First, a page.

I am not sure that three people to hand over the basket is a good use of hospital resources (one lady was taking the photo) but there you go. If you take one of the cheaper rooms you still get this package but it’s in a box, not a basket 🙂

Expecting to pay for the outstanding cost over and above the 40,000 baht deposit I was pleasantly surprised to hear that the hospital and the insurance company had been talking and the only additional money required was 700 baht for the excess room charge (discussed previously). A wheelchair with orderly was on hand to take me to the car (Yuan and Lud having arrived by now) and all the on-duty nurses came to the lift to formally say goodbye.

My final invoice is below. Who knows what all of that means but I am sure it is well padded. My brother-in-law Lud had a hernia operation done at the local public hospital and it cost him nothing. Another brother-in-law had one and he paid an “express” fee to the surgeon of 2,000 baht for his. Mine at 76,000 baht is vastly expensive by these local standards. Even as a farang if I had mine done as a paid procedure in a public hospital it would have been significantly less. If I didn’t have insurance this is the route I would have taken. In a rural area where heavy manual work is a norm I am sure that the local doctors are pretty competent with hernia operations, so I wouldn’t have been concerned. However, having insurance cover it was an easy decision to go private.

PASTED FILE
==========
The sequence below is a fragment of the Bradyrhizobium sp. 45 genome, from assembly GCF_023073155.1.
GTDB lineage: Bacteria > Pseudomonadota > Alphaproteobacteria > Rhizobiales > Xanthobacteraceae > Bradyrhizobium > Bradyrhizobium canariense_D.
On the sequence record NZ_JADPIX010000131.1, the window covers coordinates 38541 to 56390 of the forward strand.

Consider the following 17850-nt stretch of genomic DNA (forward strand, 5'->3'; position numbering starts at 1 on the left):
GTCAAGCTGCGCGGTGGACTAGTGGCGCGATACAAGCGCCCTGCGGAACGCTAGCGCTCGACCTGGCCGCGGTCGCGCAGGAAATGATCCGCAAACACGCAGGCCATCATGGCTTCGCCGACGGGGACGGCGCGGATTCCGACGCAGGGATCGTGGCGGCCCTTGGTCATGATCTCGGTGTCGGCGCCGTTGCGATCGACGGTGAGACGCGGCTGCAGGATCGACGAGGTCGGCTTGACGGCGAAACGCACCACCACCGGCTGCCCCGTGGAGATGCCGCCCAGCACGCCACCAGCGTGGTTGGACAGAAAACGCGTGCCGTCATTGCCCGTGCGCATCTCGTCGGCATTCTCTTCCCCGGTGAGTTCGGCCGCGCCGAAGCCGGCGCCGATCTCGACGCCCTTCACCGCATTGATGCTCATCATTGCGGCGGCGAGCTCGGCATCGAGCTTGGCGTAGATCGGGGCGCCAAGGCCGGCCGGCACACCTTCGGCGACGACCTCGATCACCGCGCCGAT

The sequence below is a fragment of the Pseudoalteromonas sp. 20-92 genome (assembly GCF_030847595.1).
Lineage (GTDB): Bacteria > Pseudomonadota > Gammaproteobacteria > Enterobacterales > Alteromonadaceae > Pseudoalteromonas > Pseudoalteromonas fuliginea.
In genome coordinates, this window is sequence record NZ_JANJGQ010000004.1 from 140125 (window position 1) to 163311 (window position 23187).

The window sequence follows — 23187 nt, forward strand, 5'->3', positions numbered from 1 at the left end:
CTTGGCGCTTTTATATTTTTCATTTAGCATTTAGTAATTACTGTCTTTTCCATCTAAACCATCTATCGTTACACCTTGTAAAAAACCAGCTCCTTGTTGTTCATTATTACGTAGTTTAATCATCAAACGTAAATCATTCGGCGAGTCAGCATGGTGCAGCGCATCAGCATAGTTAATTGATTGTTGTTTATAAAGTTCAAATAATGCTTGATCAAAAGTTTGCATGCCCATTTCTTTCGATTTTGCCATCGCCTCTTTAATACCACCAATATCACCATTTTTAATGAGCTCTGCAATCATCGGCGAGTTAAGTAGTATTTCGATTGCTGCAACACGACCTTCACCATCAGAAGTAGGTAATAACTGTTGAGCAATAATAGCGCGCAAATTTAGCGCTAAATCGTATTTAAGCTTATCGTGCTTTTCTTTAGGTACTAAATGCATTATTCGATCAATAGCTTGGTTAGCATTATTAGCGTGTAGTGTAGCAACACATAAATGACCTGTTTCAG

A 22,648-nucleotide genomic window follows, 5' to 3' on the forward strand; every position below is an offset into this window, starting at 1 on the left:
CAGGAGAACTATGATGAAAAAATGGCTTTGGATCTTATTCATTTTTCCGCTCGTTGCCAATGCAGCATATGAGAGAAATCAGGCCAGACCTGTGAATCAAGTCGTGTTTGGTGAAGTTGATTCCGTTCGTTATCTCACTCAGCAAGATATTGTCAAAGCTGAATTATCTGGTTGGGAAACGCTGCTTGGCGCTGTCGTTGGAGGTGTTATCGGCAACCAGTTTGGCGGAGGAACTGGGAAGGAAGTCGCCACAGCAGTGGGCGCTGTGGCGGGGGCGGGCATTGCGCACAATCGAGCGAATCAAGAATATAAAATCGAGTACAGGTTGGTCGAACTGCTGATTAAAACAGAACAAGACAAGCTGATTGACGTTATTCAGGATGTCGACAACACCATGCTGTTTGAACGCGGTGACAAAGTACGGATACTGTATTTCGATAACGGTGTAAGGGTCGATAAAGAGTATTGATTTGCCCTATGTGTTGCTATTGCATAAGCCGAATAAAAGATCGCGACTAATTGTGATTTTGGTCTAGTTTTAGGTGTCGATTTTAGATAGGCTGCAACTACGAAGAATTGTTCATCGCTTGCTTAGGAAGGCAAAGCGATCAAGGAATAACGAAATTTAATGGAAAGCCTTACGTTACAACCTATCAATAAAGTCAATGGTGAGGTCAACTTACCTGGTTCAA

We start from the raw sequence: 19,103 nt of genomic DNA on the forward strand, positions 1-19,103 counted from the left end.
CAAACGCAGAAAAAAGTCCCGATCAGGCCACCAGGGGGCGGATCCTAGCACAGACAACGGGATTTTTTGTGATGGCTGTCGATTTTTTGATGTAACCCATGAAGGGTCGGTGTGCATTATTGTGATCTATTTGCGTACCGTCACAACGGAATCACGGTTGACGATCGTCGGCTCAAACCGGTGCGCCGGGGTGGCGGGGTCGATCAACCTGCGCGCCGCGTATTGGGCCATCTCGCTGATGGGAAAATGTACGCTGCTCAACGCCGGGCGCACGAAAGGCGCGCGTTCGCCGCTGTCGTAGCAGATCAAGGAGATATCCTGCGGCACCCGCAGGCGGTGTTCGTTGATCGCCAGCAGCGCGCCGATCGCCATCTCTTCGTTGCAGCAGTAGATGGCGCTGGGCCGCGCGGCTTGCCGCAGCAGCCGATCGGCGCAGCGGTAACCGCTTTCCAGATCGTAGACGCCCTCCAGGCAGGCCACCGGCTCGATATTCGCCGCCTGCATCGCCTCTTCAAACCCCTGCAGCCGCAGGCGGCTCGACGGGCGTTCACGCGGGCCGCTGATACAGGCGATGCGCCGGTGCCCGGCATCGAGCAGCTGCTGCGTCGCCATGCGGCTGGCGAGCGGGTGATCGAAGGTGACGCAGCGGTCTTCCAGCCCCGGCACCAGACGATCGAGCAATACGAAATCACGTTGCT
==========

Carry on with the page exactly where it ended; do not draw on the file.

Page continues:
About ten days later I went back to AEK for a checkup and to have the stitches removed. That cost me 1,200 baht (my insurance is only for in-patient costs so I had to cover this and the initial consultation). The hospital had previously phoned to say that my refund was ready to collect, which I did at this time. It is now five weeks since my operation and it has healed nicely.